The island’s Central Epidemic Command Centre reported an accumulated total of 11,968 infections with 333 deaths by Wednesday, up from just 2,017 cases with 12 deaths recorded on May 17.
In less than a month, Taiwan’s fatality-per-infection rate has jumped from 0.59 per cent to 2.78 per cent, a number higher than the global average of 2.14 per cent.
Do you have questions about the biggest topics and trends from around the world? Get the answers with SCMP Knowledge, our new platform of curated content with explainers, FAQs, analyses and infographics brought to you by our award-winning team.
The high fatality rate has raised concern in the public with critics saying the government has not done enough to curb the outbreak.
“What has the government done wrong to have our Covid-19 fatality rate going even higher than the average global rate,” said Cheng Li-wen, a legislator of the main opposition Kuomintang party, in a recent Facebook post.
Taiwan was once lauded as one of the world’s models of keeping the pandemic at bay but since late April it has had a spike in locally transmitted infections – from fewer than 1,000 cases to more than 11,000.
At a legislature meeting on Tuesday, Cheng’s colleague Tseng Ming-chung asked Chen if Taiwan had a shortage of medicine that could effectively cure the patients, a potential cause of the rising coronavirus death toll on the island.
In response, Chen said the island had adequate medication for Covid-19 patients. He said the high death rate was mainly because of the acute rise in cases in the past month and because many patients had pre-existing chronic diseases.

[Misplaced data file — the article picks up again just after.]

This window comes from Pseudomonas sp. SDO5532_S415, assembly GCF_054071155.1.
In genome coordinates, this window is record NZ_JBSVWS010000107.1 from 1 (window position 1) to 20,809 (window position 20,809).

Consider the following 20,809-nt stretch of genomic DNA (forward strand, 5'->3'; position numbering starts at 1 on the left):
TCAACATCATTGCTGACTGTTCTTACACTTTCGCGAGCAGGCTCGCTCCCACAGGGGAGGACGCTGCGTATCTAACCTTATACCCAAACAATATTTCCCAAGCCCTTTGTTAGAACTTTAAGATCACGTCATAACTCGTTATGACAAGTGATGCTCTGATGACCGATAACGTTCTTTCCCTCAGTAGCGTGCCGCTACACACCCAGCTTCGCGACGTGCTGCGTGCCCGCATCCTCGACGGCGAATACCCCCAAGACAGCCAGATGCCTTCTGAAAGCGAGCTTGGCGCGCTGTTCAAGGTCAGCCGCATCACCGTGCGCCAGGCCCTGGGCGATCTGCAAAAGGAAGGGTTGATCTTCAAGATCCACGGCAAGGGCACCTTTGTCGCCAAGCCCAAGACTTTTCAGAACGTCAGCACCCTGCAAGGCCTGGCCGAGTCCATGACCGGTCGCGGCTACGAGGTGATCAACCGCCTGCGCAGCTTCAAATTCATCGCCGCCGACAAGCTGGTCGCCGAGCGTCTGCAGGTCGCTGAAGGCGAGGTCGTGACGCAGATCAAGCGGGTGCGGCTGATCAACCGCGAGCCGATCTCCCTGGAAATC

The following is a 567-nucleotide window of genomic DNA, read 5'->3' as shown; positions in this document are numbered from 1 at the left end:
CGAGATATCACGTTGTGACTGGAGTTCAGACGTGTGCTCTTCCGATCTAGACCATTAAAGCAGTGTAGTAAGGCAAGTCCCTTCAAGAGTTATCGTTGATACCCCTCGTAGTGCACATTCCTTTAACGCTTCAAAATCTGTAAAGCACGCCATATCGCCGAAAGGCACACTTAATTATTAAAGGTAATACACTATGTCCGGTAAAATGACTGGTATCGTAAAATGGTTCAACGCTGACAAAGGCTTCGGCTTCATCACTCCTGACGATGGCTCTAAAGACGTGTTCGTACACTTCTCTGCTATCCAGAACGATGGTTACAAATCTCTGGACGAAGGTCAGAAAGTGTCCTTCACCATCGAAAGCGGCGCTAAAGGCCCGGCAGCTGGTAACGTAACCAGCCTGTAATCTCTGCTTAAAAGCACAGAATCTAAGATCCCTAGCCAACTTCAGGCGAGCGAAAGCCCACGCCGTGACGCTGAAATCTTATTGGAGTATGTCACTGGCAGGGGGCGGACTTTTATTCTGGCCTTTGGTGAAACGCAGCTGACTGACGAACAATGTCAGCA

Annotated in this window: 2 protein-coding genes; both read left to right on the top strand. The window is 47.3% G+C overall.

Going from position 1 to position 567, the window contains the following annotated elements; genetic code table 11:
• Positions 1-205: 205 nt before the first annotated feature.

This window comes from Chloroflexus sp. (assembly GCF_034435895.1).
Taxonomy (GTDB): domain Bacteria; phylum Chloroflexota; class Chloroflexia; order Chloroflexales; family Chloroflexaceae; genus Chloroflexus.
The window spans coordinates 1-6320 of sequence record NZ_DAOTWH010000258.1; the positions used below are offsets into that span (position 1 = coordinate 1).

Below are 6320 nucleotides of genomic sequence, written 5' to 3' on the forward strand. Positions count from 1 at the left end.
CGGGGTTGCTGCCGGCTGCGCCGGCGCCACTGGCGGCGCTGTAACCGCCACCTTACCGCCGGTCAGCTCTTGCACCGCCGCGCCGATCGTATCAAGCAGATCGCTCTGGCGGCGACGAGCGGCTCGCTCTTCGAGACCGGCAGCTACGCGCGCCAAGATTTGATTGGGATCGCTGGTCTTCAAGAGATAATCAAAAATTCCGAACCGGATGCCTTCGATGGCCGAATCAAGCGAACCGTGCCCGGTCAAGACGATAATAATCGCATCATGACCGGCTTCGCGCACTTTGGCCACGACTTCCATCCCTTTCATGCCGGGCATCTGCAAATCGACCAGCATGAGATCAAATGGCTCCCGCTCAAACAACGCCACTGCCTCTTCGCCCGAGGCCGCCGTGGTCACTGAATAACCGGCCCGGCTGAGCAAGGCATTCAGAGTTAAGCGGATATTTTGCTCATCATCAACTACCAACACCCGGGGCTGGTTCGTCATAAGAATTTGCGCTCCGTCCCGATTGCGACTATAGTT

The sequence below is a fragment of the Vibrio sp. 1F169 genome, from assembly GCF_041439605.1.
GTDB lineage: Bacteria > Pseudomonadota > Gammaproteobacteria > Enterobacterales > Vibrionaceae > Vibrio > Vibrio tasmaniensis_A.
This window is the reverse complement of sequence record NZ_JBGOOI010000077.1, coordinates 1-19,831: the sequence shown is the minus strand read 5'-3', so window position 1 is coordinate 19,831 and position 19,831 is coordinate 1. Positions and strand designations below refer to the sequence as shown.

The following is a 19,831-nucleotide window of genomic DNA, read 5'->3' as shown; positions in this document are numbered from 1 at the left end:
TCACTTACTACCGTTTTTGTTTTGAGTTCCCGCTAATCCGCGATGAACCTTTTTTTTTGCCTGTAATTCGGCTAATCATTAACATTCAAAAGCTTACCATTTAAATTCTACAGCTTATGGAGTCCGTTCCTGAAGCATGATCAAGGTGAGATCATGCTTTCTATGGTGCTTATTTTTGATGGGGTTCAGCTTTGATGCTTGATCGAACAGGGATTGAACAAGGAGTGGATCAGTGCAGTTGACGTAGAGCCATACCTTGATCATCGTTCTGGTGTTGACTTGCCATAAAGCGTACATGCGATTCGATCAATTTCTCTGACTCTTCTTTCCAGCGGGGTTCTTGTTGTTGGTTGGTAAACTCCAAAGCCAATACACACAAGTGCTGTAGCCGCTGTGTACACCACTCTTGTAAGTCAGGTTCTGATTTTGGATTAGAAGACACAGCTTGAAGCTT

He apologised for the rise in the number of deaths, saying the government cared about every single person’s life on the island.
Chang Shan-chwen, a command centre specialist, said it was difficult to compare the local death rate with the global average because the latter was not broken down by age group or existing chronic disease category.
On Wednesday Chen, who heads the command centre, said health authorities would soon vaccinate older people aged 75 or above because the fatality rate was high among older people.
“We have put people aged 75 or above among the high-infection-risk group, and as soon as most medical and frontline workers have received their shots, we will start vaccinating those people,” Chen said in a news conference.
Philip Lo, deputy director general of Taiwan’s Centres for Disease Control, said around 40 per cent of all the Covid-19 patients on the island were aged 60 or above. Some 89 per cent of patients who had died of the virus were aged over 60, with an average age of 72.
Of those who had died, 81.7 per cent had had pre-existing health problems, he said, adding that older people tended to develop severe pneumonia or acute respiratory distress syndrome more quickly than younger people.
Lo said there were 35 instances in the past month of people found to have died at home before they were confirmed to have the virus. The cause of death in these cases was yet to be determined but he said foreign medical reports indicated such deaths usually occurred because of hypoxia – inadequate oxygen available to the body – or hypoxia-induced factors.
A photojournalist with Next TV cable news network was among the 35, with his body discovered in the network’s office building. The journalist worked from home for some time before returning to the company’s offices on Monday, local news media reported.
Doctors later confirmed he had contracted the disease, prompting the office building to be thoroughly disinfected on Tuesday and all 200 employees given Covid-19 tests on Wednesday.
Initial test results announced by Deputy Taipei Mayor Huang Shan-shan showed that of the 166 employees taking the rapid tests so far, 10 were positive cases, Local news media said they included news anchors and reporters.
More from South China Morning Post:
This article Coronavirus: critics ask why Taiwan’s death rate is higher than the global pandemic average first appeared on South China Morning Post